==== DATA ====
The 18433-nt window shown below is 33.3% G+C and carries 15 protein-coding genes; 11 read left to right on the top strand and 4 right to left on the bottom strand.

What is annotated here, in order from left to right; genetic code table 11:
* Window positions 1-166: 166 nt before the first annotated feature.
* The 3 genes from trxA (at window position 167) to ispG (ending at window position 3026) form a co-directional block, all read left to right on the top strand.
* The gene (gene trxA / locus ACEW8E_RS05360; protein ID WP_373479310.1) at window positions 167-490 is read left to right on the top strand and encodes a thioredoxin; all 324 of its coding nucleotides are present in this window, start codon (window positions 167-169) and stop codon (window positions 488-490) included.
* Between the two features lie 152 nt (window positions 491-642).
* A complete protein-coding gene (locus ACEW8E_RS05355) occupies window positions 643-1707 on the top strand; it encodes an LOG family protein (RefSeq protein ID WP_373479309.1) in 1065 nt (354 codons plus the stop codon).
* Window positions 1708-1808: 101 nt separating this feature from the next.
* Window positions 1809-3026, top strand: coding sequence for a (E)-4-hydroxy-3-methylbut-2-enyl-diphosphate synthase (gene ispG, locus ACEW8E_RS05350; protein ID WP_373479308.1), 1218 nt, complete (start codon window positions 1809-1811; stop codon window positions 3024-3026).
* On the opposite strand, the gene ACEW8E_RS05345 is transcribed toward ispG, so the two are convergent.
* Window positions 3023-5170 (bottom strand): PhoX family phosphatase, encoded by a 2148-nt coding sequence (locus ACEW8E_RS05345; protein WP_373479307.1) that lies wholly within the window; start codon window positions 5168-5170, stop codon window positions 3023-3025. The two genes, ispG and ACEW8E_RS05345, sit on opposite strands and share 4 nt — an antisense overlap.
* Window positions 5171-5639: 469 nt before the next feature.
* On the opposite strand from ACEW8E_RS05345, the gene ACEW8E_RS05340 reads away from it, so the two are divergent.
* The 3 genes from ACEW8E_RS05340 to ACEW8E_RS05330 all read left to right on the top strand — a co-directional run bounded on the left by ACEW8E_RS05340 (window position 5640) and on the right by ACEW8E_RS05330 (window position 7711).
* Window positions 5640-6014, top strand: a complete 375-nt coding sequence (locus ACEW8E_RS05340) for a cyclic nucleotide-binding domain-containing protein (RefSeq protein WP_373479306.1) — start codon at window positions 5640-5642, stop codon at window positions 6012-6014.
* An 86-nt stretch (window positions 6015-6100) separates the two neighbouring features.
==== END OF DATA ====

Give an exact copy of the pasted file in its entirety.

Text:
The 18433-nt window shown below is 33.3% G+C and carries 15 protein-coding genes; 11 read left to right on the top strand and 4 right to left on the bottom strand.

What is annotated here, in order from left to right; genetic code table 11:
* Window positions 1-166: 166 nt before the first annotated feature.
* The 3 genes from trxA (at window position 167) to ispG (ending at window position 3026) form a co-directional block, all read left to right on the top strand.
* The gene (gene trxA / locus ACEW8E_RS05360; protein ID WP_373479310.1) at window positions 167-490 is read left to right on the top strand and encodes a thioredoxin; all 324 of its coding nucleotides are present in this window, start codon (window positions 167-169) and stop codon (window positions 488-490) included.
* Between the two features lie 152 nt (window positions 491-642).
* A complete protein-coding gene (locus ACEW8E_RS05355) occupies window positions 643-1707 on the top strand; it encodes an LOG family protein (RefSeq protein ID WP_373479309.1) in 1065 nt (354 codons plus the stop codon).
* Window positions 1708-1808: 101 nt separating this feature from the next.
* Window positions 1809-3026, top strand: coding sequence for a (E)-4-hydroxy-3-methylbut-2-enyl-diphosphate synthase (gene ispG, locus ACEW8E_RS05350; protein ID WP_373479308.1), 1218 nt, complete (start codon window positions 1809-1811; stop codon window positions 3024-3026).
* On the opposite strand, the gene ACEW8E_RS05345 is transcribed toward ispG, so the two are convergent.
* Window positions 3023-5170 (bottom strand): PhoX family phosphatase, encoded by a 2148-nt coding sequence (locus ACEW8E_RS05345; protein WP_373479307.1) that lies wholly within the window; start codon window positions 5168-5170, stop codon window positions 3023-3025. The two genes, ispG and ACEW8E_RS05345, sit on opposite strands and share 4 nt — an antisense overlap.
* Window positions 5171-5639: 469 nt before the next feature.
* On the opposite strand from ACEW8E_RS05345, the gene ACEW8E_RS05340 reads away from it, so the two are divergent.
* The 3 genes from ACEW8E_RS05340 to ACEW8E_RS05330 all read left to right on the top strand — a co-directional run bounded on the left by ACEW8E_RS05340 (window position 5640) and on the right by ACEW8E_RS05330 (window position 7711).
* Window positions 5640-6014, top strand: a complete 375-nt coding sequence (locus ACEW8E_RS05340) for a cyclic nucleotide-binding domain-containing protein (RefSeq protein WP_373479306.1) — start codon at window positions 5640-5642, stop codon at window positions 6012-6014.
* An 86-nt stretch (window positions 6015-6100) separates the two neighbouring features.